The USDA forecast “new crop” MY 2017/18 total supplies to 17.007 bb – adjusted for changes in the December WASDE report in MY 2017/18 ending stocks. Total use is forecast at 14.450 bb – down 35 mb from this current marketing year. Ending stocks are projected to be a 2.557 bb (17.7% S/U) – up from 2.437 bb (16.8% S/U) in “new crop” MY 2017/18. United States’ corn prices are projected to average $3.30 /bu – up from $3.20 /bu in “new crop” MY 2017/18.
G. World Corn Supply-Demand – With & Without China
World corn production of 1,044.8 million metric tons (mmt) is projected for “new crop” MY 2017/18, down 2.9% from the record of 1,074.8 mmt in “old crop” MY 2016/17, but still up 7.3% from 973.5 mmt in MY 2015/16. World corn total supplies of 1,272.1 mmt are down marginally from the record high 1,290.5 mmt in “old crop” MY 2016/17, but up from 1,183.2 mmt in MY 2015/16.
World corn exports of a 151.6 mmt are projected for “new crop” MY 2017/18, down 7.6% from the record high of 164.1 mmt in “old crop” MY 2016/17, and up 26.7% from 119.7 mmt in MY 2015/16. Projected World corn ending stocks of 204.1 mmt (19.1% S/U) in “new crop” MY 2017/18 are down from the record high 227.3 mmt (21.4% S/U) in “old crop” MY 2016/17, and from 214.9 mmt (22.2% S/U) in MY 2015/16. Projected Foreign (Non-U.S.) corn ending stocks of 142.2 mmt (16.5% S/U) in “new crop” MY 2017/18 are down from 169.0 mmt (19.8% S/U) in “old crop” MY 2016/17, and from 170.8 mmt (23.1% S/U) in MY 2015/16.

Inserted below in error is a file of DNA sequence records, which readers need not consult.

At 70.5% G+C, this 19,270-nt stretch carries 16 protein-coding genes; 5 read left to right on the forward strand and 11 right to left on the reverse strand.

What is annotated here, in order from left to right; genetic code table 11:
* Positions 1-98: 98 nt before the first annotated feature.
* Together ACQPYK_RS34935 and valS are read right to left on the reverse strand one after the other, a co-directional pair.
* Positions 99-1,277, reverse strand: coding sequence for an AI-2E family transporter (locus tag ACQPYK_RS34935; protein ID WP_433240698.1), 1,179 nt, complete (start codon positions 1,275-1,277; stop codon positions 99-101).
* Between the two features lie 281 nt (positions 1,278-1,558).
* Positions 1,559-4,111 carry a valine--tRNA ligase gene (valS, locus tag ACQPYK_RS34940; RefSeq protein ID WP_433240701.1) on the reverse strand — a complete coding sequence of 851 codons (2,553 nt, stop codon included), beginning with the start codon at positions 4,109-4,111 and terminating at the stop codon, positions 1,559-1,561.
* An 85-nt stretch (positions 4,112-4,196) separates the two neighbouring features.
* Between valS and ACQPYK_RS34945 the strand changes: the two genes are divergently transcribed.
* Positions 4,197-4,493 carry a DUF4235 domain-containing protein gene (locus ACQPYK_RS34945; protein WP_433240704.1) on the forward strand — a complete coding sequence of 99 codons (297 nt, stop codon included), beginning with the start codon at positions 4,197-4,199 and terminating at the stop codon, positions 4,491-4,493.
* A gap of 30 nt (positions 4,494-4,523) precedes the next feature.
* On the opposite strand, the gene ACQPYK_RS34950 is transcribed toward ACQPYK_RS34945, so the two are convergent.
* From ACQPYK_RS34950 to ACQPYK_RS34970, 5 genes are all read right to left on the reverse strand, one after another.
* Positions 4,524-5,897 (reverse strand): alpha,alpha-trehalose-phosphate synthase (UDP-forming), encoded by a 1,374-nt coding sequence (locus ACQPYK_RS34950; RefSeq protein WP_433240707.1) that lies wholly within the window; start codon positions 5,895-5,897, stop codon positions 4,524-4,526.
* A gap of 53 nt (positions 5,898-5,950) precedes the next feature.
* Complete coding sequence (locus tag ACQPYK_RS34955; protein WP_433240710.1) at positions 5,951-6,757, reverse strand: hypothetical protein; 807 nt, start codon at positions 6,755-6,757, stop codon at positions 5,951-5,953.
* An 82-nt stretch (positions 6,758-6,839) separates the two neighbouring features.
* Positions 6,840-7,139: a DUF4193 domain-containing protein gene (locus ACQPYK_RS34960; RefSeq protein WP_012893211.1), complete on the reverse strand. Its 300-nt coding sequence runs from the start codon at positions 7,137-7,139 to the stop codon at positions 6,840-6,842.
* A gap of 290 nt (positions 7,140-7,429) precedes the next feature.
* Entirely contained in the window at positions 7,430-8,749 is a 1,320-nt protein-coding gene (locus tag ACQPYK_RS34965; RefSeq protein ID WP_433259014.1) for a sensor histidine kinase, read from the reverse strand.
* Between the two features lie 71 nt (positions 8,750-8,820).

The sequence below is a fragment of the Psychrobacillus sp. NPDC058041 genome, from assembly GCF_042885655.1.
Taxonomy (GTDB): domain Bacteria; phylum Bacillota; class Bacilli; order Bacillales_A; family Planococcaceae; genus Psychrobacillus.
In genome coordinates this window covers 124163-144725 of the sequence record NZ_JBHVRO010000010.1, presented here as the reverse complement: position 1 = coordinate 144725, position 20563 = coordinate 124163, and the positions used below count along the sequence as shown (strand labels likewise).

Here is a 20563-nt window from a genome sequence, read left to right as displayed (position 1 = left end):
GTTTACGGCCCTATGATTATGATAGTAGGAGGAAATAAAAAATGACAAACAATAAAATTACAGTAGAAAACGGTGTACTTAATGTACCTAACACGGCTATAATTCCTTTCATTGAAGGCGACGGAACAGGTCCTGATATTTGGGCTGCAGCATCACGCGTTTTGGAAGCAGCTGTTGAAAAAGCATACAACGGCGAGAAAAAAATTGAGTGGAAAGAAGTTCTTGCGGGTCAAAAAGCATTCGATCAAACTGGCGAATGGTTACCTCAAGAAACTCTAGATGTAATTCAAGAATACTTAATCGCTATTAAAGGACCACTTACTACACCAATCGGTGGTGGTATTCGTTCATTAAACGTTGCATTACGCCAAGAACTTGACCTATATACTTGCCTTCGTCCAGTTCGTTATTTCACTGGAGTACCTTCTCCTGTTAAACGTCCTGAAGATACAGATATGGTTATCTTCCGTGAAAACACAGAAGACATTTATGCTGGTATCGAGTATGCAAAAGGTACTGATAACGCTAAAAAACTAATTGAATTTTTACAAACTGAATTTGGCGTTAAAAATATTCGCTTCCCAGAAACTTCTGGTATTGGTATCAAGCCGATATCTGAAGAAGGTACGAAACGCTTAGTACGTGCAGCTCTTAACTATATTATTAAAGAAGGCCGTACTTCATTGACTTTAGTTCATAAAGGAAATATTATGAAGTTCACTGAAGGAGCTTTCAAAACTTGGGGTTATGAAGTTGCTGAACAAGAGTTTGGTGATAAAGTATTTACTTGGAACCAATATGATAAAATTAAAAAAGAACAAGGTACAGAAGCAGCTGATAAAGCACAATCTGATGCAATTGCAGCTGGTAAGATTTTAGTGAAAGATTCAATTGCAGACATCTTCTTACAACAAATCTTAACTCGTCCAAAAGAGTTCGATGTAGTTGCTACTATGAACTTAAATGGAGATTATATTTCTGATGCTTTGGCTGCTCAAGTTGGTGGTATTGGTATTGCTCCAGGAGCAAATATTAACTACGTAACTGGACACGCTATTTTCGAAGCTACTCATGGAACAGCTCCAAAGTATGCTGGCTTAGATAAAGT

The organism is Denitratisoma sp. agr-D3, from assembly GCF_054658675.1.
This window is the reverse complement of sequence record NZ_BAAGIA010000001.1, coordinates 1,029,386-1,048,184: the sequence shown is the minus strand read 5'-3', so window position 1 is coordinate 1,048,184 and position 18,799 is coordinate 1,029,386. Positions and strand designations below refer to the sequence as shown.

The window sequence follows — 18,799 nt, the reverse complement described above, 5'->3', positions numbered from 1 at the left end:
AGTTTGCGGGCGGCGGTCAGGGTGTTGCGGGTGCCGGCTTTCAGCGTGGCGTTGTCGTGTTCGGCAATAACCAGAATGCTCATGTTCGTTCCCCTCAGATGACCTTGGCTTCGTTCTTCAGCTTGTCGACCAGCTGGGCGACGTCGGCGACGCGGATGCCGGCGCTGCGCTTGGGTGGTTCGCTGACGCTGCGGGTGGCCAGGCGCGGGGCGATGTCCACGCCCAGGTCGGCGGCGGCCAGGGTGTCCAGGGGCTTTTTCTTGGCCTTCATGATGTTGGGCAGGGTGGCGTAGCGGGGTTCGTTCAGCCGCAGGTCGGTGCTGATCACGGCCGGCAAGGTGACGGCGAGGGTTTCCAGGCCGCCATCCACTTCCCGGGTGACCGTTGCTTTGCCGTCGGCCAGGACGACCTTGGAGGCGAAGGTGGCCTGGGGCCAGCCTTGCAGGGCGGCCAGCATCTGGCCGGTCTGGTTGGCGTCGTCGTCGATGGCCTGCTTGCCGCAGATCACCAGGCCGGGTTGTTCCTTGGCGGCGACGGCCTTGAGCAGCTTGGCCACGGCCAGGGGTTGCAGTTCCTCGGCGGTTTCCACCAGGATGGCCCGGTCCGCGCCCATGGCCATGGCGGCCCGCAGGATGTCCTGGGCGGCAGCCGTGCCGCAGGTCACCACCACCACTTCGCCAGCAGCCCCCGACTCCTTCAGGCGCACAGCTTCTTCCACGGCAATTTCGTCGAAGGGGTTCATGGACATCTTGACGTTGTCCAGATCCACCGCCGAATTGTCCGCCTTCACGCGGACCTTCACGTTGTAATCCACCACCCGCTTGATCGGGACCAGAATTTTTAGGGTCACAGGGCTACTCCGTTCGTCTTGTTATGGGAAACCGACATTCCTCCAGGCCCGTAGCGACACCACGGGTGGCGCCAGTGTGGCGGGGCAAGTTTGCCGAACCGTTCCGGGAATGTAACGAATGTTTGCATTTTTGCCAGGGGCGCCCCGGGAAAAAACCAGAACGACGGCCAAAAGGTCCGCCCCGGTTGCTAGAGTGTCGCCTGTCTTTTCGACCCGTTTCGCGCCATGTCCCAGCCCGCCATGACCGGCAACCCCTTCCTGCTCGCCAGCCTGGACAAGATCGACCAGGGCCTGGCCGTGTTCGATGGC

An alternative view of the World corn supply-demand is presented if Chinese corn usage and ending stocks are isolated from the World market. “World-Less-China” corn ending stocks are projected to be 124.5 mmt (15.0% S/U) in “new crop” MY 2017/18, down from 126.6 mmt (15.2% S/U) in “old crop” MY 2016/17, but up from 104.1 mmt (13.9% S/U) in MY 2015/16. These figures show that World stocks-to-use of corn less China’s direct influence are projected to be approximately 21% lower (i.e., 15.0% S/U for the “World-Less-China” versus 19.1% S/U for the “World” overall in “new crop” MY 2017/18).
At the same time, these figures also show that Chinese ending stocks of corn as proportion of the World total are declining – down from 51.5% in MY 2015/16, to 44.3% in “old crop” MY 2016/17, and down to 39.0% in “new crop” MY 2017/18. The deliberate actions in recent years – taken by the Chinese government to reduce feedgrain stockpiles – is impacting the relative amount of World total corn stocks they hold. These actions may increase Chinese import demand for both U.S. corn and grain sorghum.